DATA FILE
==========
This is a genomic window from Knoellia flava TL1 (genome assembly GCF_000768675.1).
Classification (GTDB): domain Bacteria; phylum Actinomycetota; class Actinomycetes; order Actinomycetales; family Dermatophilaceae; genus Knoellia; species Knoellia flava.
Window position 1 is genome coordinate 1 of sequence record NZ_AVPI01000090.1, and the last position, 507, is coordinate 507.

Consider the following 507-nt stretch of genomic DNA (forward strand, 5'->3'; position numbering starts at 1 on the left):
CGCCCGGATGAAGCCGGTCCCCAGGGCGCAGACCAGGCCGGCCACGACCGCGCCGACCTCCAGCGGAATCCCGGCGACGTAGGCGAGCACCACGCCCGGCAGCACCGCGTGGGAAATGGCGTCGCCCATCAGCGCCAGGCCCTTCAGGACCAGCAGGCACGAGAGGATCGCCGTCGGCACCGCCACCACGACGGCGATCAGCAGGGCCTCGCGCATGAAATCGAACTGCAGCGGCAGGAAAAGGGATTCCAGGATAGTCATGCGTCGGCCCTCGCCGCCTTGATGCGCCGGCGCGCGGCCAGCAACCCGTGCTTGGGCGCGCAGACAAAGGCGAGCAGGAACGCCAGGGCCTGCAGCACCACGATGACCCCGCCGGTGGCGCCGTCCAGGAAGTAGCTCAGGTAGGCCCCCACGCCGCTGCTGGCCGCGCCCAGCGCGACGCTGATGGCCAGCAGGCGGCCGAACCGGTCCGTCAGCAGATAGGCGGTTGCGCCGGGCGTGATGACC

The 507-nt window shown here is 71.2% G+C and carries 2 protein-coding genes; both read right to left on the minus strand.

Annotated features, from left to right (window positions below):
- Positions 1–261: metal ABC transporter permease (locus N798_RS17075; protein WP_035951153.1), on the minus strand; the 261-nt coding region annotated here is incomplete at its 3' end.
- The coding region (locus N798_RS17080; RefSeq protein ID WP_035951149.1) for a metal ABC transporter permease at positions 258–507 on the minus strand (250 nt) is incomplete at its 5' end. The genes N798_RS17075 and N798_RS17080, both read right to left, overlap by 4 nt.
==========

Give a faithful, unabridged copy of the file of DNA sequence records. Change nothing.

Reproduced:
This is a genomic window from Knoellia flava TL1 (genome assembly GCF_000768675.1).
Classification (GTDB): domain Bacteria; phylum Actinomycetota; class Actinomycetes; order Actinomycetales; family Dermatophilaceae; genus Knoellia; species Knoellia flava.
Window position 1 is genome coordinate 1 of sequence record NZ_AVPI01000090.1, and the last position, 507, is coordinate 507.

Consider the following 507-nt stretch of genomic DNA (forward strand, 5'->3'; position numbering starts at 1 on the left):
CGCCCGGATGAAGCCGGTCCCCAGGGCGCAGACCAGGCCGGCCACGACCGCGCCGACCTCCAGCGGAATCCCGGCGACGTAGGCGAGCACCACGCCCGGCAGCACCGCGTGGGAAATGGCGTCGCCCATCAGCGCCAGGCCCTTCAGGACCAGCAGGCACGAGAGGATCGCCGTCGGCACCGCCACCACGACGGCGATCAGCAGGGCCTCGCGCATGAAATCGAACTGCAGCGGCAGGAAAAGGGATTCCAGGATAGTCATGCGTCGGCCCTCGCCGCCTTGATGCGCCGGCGCGCGGCCAGCAACCCGTGCTTGGGCGCGCAGACAAAGGCGAGCAGGAACGCCAGGGCCTGCAGCACCACGATGACCCCGCCGGTGGCGCCGTCCAGGAAGTAGCTCAGGTAGGCCCCCACGCCGCTGCTGGCCGCGCCCAGCGCGACGCTGATGGCCAGCAGGCGGCCGAACCGGTCCGTCAGCAGATAGGCGGTTGCGCCGGGCGTGATGACC

The 507-nt window shown here is 71.2% G+C and carries 2 protein-coding genes; both read right to left on the minus strand.

Annotated features, from left to right (window positions below):
- Positions 1–261: metal ABC transporter permease (locus N798_RS17075; protein WP_035951153.1), on the minus strand; the 261-nt coding region annotated here is incomplete at its 3' end.
- The coding region (locus N798_RS17080; RefSeq protein ID WP_035951149.1) for a metal ABC transporter permease at positions 258–507 on the minus strand (250 nt) is incomplete at its 5' end. The genes N798_RS17075 and N798_RS17080, both read right to left, overlap by 4 nt.